Remember when the Miami Heat couldn’t even fathom the thought of winning in the American Airlines Center of the Dallas Mavericks?
What a difference two years make. Since the Mavericks overhauled their roster the summer after winning their first title, the Heat have won three consecutive meetings, including two blowouts on the road. Miami’s 110-95 victory was the latest blowout over a Mavericks team that was playing without Dirk Nowitzki, Elton Brand and Brandan Wright.
It’s doubtful if any of those players would have had extreme significance. Even Dirk wouldn’t have been able to keep up with Miami’s high-octane offense and lockdown defense. The Heat built up an 11-point lead after the first quarter and bumped it up to a comfortable 16-point margin by the half.
Then the third quarter happened, and that’s when things started to get ugly with the Heat taking a 91-55 lead at one point. Dallas managed to whittle the lead down with a 34-point fourth quarter, but that only occurred with LeBron James and Dwyane Wade both sitting out the entire fourth quarter.
James and Wade had one of the easier nights of the year. LeBron broke Karl Malone’s record with most 20-point games to start a season, recording 24 points on 9-0f-13 shooting, 3-of-5 shooting from the three-point line, to go along with nine rebounds and five assists. It was his 13-point first quarter that paced the Heat to an early lead Dallas wouldn’t threaten throughout the night.
The 13 points was the most LeBron has had in a first quarter this season.
He was supported by Dwyane Wade’s 19 points, six assists and five rebounds, as well as Chris Bosh’s 17 points, seven rebounds and four assists.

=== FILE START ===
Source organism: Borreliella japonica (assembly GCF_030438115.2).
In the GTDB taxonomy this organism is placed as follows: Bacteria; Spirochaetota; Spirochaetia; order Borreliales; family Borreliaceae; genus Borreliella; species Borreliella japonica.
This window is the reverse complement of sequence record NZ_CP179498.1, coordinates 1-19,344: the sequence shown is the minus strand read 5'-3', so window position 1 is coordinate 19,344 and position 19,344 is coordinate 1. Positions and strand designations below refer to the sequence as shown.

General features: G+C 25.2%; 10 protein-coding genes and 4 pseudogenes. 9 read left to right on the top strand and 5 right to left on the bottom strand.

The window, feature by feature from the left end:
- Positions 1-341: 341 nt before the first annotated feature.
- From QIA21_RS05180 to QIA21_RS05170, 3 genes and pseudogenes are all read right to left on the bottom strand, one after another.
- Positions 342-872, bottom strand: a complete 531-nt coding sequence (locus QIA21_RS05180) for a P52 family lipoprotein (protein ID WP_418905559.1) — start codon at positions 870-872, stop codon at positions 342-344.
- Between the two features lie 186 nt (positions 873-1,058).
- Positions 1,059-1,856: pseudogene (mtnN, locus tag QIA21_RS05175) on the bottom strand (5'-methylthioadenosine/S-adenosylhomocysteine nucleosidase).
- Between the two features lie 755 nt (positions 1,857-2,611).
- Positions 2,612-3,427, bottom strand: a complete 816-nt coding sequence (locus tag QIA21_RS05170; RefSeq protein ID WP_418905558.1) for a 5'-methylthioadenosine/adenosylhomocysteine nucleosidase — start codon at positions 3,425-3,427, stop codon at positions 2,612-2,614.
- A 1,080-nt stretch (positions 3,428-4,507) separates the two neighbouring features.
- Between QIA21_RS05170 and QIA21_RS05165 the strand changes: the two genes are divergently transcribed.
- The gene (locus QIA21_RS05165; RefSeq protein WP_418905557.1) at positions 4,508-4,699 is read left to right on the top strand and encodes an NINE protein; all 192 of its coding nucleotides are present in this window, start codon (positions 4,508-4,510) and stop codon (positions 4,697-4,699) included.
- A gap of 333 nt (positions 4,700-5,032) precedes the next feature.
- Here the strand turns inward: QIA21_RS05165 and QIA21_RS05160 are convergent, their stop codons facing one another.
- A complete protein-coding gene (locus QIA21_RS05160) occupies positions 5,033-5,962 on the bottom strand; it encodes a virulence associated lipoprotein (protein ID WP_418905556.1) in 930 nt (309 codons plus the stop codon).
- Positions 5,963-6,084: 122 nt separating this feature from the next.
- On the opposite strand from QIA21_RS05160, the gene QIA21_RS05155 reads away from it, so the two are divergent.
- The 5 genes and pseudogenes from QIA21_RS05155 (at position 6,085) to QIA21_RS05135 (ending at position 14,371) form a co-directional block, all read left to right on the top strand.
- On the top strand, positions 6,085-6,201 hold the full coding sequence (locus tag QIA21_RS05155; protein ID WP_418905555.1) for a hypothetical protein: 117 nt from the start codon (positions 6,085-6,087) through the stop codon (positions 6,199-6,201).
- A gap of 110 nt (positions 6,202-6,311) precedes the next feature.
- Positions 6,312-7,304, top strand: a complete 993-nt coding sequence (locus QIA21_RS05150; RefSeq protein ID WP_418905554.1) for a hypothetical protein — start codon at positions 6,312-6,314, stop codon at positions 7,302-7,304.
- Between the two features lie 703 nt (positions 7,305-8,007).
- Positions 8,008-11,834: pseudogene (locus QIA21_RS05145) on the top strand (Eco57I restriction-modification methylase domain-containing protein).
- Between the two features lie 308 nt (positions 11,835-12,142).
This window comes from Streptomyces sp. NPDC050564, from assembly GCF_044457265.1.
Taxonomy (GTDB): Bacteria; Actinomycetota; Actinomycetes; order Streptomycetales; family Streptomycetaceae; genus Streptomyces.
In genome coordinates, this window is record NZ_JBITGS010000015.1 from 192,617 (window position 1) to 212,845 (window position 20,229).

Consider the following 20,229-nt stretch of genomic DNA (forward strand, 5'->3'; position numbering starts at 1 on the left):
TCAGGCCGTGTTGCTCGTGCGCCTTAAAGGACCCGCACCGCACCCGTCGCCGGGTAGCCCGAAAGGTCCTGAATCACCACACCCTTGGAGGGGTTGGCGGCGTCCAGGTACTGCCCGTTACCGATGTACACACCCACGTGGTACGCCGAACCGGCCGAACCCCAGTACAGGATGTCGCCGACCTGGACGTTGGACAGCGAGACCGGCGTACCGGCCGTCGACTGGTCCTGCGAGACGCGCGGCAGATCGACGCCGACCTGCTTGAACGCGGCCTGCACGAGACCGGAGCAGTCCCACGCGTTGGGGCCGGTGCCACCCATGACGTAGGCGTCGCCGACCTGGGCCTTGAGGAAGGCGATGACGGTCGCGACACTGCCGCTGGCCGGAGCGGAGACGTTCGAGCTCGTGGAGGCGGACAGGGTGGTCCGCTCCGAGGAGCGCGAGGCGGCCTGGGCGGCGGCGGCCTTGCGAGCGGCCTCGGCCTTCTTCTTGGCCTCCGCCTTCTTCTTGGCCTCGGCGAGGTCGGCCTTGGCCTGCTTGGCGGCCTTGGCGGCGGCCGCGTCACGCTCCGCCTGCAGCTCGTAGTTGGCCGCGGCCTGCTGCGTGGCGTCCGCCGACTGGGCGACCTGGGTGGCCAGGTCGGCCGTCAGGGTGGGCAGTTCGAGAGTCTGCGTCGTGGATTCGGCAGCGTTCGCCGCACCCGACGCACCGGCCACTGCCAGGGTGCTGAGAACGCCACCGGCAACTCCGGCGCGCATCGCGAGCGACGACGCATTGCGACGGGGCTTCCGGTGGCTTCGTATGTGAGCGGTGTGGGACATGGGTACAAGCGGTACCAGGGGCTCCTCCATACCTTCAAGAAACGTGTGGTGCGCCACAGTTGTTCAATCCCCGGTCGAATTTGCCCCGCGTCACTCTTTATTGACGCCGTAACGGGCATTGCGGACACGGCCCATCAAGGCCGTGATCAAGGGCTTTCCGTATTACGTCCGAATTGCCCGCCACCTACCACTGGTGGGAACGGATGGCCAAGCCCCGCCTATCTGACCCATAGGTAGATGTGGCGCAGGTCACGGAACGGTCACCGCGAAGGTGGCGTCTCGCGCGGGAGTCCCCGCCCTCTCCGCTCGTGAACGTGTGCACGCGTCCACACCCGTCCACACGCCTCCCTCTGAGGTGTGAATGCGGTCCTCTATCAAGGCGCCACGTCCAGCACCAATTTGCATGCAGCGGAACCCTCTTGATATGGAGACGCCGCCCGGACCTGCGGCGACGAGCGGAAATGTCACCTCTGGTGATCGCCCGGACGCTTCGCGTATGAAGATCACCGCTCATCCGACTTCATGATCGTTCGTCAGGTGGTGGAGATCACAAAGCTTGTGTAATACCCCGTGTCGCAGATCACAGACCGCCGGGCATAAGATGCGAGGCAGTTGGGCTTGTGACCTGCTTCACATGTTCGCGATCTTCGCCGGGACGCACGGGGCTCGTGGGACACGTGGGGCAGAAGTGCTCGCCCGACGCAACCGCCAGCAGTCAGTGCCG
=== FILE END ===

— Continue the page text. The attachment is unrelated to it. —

Miami’s offense was as efficient as it has been all year, shooting 54 percent from the field and converting 10 three-pointers, but it was their defense that truly set the tone, once again. Dallas had the look of a team without its best player, converting only 39 percent from the field and hitting a paltry 3-of-22 from beyond the arc.
It certainly didn’t help that O.J. Mayo struggled so mightily. Mayo had been playing well in the absence of Nowitzki, but had only eight points on 3-of-14 shooting, missing all five of his three-point attempts, on a night where he somehow fell for a pump fake from Dwyane Wade that came from beyond the three-point line.
Give that guy a scouting report.
Dallas was led by rookie Jae Crowder’s 15 points off the bench. He and fellow rookie Bernard James–12 points and 9 rebounds in 21 minutes–were the lone bright spots for a Dallas team that is heavily awaiting the return of their former MVP. Fortunately for them, Nowitzki has just started practicing for the first time since offseason surgery.
The Heat, on the other hand, are as healthy as they have been since the Big Three were formed. Terrel Harris is the only Heat player ailing and it’s only due to the flu. Every Heat player that was listed as active was given playing time, including James Jones, Dexter Pittman and Rashard Lewis all receiving action in the final three minutes.
Dallas couldn’t get the margin under 20 until garbage-time. A 36-point lead was trimmed to 21 with seven minutes remaining, which actually prompted coach Erik Spoelstra to call a timeout. Miami would score the next few baskets and put the game out of reach for good, allowing Spoelstra to momentarily relax before Saturday’s matchup with the Utah Jazz.
The Heat bench had another solid outing with Shane Battier’s move to the pine appearing to be the right move. Battier converted 3-of-7 from beyond the arc to finish with 13 points, four rebounds and two assists, while playing his usual stellar defense. Ray Allen also had a good night, ending with 10 points on 4-of-7 shooting to go along with three boards.
However, he only converted 1-of-4 from beyond the arc.
The Heat now return back home for a big-time matchup with the Jazz. After getting outrebounded by the Timberwolves by 28, one has to wonder how the Heat will adjust against a Utah team that sports trees in Al Jefferson, Paul Millsap, Derrick Favors and Enes Kanter.
Yes, Heat fans, it may be the time for some Josh Harrellson.